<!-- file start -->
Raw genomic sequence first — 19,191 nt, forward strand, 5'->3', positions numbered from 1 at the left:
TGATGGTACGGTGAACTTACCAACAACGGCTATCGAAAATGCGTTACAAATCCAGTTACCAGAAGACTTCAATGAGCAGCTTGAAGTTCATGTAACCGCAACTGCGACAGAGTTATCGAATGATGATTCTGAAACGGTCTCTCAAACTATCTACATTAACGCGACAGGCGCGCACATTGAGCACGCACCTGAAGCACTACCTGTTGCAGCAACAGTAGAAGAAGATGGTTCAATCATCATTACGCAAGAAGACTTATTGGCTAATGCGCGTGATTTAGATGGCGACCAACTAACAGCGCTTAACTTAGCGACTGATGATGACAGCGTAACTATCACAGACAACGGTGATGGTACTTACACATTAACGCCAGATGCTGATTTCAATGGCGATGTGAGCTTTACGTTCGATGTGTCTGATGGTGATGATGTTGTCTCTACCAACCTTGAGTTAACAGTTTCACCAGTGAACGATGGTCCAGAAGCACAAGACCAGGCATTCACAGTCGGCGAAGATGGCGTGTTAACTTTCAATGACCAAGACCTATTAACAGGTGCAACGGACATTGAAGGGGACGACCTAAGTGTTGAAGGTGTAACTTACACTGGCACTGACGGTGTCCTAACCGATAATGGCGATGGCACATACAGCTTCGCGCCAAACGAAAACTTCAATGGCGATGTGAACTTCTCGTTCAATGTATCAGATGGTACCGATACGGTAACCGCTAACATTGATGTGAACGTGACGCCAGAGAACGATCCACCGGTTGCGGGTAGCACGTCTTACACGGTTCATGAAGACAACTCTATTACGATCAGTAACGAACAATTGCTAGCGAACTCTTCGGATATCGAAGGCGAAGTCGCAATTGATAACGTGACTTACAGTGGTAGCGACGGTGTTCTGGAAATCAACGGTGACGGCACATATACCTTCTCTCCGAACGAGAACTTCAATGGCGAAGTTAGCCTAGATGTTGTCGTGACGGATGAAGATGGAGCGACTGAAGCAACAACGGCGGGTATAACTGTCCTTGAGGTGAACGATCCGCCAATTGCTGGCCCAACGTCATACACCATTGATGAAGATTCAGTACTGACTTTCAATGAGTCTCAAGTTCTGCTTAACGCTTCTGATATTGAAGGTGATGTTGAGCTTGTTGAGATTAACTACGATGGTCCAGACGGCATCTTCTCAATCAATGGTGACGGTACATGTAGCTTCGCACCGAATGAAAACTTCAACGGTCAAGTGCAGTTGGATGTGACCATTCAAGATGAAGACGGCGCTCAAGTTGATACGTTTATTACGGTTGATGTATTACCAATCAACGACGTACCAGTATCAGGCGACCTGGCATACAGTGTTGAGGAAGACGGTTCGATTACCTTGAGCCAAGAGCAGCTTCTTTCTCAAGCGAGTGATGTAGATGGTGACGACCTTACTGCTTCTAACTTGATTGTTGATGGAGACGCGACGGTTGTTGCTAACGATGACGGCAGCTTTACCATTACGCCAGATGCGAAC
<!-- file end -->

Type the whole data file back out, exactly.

Raw genomic sequence first — 19,191 nt, forward strand, 5'->3', positions numbered from 1 at the left:
TGATGGTACGGTGAACTTACCAACAACGGCTATCGAAAATGCGTTACAAATCCAGTTACCAGAAGACTTCAATGAGCAGCTTGAAGTTCATGTAACCGCAACTGCGACAGAGTTATCGAATGATGATTCTGAAACGGTCTCTCAAACTATCTACATTAACGCGACAGGCGCGCACATTGAGCACGCACCTGAAGCACTACCTGTTGCAGCAACAGTAGAAGAAGATGGTTCAATCATCATTACGCAAGAAGACTTATTGGCTAATGCGCGTGATTTAGATGGCGACCAACTAACAGCGCTTAACTTAGCGACTGATGATGACAGCGTAACTATCACAGACAACGGTGATGGTACTTACACATTAACGCCAGATGCTGATTTCAATGGCGATGTGAGCTTTACGTTCGATGTGTCTGATGGTGATGATGTTGTCTCTACCAACCTTGAGTTAACAGTTTCACCAGTGAACGATGGTCCAGAAGCACAAGACCAGGCATTCACAGTCGGCGAAGATGGCGTGTTAACTTTCAATGACCAAGACCTATTAACAGGTGCAACGGACATTGAAGGGGACGACCTAAGTGTTGAAGGTGTAACTTACACTGGCACTGACGGTGTCCTAACCGATAATGGCGATGGCACATACAGCTTCGCGCCAAACGAAAACTTCAATGGCGATGTGAACTTCTCGTTCAATGTATCAGATGGTACCGATACGGTAACCGCTAACATTGATGTGAACGTGACGCCAGAGAACGATCCACCGGTTGCGGGTAGCACGTCTTACACGGTTCATGAAGACAACTCTATTACGATCAGTAACGAACAATTGCTAGCGAACTCTTCGGATATCGAAGGCGAAGTCGCAATTGATAACGTGACTTACAGTGGTAGCGACGGTGTTCTGGAAATCAACGGTGACGGCACATATACCTTCTCTCCGAACGAGAACTTCAATGGCGAAGTTAGCCTAGATGTTGTCGTGACGGATGAAGATGGAGCGACTGAAGCAACAACGGCGGGTATAACTGTCCTTGAGGTGAACGATCCGCCAATTGCTGGCCCAACGTCATACACCATTGATGAAGATTCAGTACTGACTTTCAATGAGTCTCAAGTTCTGCTTAACGCTTCTGATATTGAAGGTGATGTTGAGCTTGTTGAGATTAACTACGATGGTCCAGACGGCATCTTCTCAATCAATGGTGACGGTACATGTAGCTTCGCACCGAATGAAAACTTCAACGGTCAAGTGCAGTTGGATGTGACCATTCAAGATGAAGACGGCGCTCAAGTTGATACGTTTATTACGGTTGATGTATTACCAATCAACGACGTACCAGTATCAGGCGACCTGGCATACAGTGTTGAGGAAGACGGTTCGATTACCTTGAGCCAAGAGCAGCTTCTTTCTCAAGCGAGTGATGTAGATGGTGACGACCTTACTGCTTCTAACTTGATTGTTGATGGAGACGCGACGGTTGTTGCTAACGATGACGGCAGCTTTACCATTACGCCAGATGCGAAC